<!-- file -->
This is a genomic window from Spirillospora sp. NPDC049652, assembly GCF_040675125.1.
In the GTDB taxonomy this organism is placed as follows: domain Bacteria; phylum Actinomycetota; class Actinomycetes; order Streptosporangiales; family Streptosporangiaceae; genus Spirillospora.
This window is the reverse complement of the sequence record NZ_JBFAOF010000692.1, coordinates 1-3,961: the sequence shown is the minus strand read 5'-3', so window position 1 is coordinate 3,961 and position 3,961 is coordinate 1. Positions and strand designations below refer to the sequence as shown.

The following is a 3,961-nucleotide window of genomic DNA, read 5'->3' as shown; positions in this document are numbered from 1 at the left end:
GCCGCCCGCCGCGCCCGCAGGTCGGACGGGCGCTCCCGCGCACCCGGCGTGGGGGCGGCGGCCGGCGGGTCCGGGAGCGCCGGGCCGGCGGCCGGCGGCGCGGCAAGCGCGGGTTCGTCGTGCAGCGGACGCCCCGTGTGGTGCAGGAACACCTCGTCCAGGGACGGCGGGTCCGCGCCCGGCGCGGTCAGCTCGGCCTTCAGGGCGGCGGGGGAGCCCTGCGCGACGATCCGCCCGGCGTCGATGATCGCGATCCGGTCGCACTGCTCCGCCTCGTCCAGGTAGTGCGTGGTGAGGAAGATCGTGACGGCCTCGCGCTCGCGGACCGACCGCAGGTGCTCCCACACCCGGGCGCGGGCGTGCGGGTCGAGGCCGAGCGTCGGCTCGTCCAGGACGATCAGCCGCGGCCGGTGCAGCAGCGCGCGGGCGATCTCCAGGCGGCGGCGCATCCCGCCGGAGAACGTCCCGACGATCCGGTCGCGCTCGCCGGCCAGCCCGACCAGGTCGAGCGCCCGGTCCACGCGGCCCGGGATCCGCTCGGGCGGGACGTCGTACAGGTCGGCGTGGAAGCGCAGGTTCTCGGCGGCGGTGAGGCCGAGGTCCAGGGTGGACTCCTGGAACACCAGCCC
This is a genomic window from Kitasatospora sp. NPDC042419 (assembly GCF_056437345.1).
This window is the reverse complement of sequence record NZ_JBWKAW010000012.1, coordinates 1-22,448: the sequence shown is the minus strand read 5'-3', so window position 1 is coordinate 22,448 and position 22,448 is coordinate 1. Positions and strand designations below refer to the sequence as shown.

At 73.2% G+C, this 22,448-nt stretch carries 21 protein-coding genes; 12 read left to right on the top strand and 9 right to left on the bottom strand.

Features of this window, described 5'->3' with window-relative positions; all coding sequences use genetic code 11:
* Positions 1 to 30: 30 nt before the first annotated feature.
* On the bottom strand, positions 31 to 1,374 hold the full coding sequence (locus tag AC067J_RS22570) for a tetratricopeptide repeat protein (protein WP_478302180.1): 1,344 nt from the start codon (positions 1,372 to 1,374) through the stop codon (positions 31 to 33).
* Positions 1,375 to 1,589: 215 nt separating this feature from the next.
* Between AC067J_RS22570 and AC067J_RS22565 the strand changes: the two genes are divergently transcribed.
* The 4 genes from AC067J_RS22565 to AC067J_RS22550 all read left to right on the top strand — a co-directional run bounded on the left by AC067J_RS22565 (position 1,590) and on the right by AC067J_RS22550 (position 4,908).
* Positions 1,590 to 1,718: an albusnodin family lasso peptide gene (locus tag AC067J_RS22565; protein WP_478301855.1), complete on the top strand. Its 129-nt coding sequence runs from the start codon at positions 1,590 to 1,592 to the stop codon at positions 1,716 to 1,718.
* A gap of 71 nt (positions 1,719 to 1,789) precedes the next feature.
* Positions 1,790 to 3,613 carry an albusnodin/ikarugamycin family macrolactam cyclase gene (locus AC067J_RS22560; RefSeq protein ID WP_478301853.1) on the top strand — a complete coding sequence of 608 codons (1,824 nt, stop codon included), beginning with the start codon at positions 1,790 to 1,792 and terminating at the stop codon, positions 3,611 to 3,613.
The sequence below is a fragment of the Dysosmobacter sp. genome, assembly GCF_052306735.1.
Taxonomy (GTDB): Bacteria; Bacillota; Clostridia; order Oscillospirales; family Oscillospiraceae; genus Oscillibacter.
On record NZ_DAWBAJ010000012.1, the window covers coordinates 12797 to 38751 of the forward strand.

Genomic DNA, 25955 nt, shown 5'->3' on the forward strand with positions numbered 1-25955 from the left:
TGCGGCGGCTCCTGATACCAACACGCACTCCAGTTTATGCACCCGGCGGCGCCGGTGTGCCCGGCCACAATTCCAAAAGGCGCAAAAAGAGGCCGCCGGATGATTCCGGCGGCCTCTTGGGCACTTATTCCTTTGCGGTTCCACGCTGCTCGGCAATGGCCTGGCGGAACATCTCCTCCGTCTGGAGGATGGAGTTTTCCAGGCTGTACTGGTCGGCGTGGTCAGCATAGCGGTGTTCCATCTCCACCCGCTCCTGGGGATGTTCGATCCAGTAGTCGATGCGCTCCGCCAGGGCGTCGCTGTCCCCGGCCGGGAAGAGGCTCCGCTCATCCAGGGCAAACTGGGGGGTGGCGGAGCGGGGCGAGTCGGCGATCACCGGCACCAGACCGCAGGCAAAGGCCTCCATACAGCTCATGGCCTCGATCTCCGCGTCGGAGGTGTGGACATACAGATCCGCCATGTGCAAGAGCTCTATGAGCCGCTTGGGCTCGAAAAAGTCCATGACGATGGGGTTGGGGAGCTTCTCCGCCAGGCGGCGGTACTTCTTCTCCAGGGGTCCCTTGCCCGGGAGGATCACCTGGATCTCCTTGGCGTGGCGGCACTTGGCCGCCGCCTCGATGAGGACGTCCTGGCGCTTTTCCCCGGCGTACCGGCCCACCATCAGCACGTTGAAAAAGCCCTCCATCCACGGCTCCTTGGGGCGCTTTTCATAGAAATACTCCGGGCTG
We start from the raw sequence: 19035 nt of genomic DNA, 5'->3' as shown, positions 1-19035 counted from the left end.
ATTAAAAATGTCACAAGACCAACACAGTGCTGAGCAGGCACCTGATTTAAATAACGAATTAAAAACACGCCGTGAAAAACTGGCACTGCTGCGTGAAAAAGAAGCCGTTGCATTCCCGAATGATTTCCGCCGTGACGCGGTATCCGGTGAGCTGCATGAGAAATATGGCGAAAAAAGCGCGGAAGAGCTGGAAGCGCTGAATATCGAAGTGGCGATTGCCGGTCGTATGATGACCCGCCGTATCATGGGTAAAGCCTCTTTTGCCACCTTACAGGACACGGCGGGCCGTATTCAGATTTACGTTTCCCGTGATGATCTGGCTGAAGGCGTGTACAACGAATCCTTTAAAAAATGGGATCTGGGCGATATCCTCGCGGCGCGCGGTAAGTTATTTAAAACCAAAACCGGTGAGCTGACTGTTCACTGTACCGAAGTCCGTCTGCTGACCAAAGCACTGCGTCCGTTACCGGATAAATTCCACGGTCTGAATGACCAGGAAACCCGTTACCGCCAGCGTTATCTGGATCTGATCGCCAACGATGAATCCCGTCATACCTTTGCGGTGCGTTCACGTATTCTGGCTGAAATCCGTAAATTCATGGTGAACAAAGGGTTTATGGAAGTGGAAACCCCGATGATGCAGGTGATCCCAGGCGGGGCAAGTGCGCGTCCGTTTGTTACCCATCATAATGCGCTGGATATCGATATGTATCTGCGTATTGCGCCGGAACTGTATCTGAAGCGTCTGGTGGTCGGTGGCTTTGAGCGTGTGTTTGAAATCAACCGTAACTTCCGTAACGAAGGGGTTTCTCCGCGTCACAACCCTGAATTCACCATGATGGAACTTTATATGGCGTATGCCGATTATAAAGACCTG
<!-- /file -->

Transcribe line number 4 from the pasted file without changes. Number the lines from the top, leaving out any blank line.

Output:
The following is a 3,961-nucleotide window of genomic DNA, read 5'->3' as shown; positions in this document are numbered from 1 at the left end: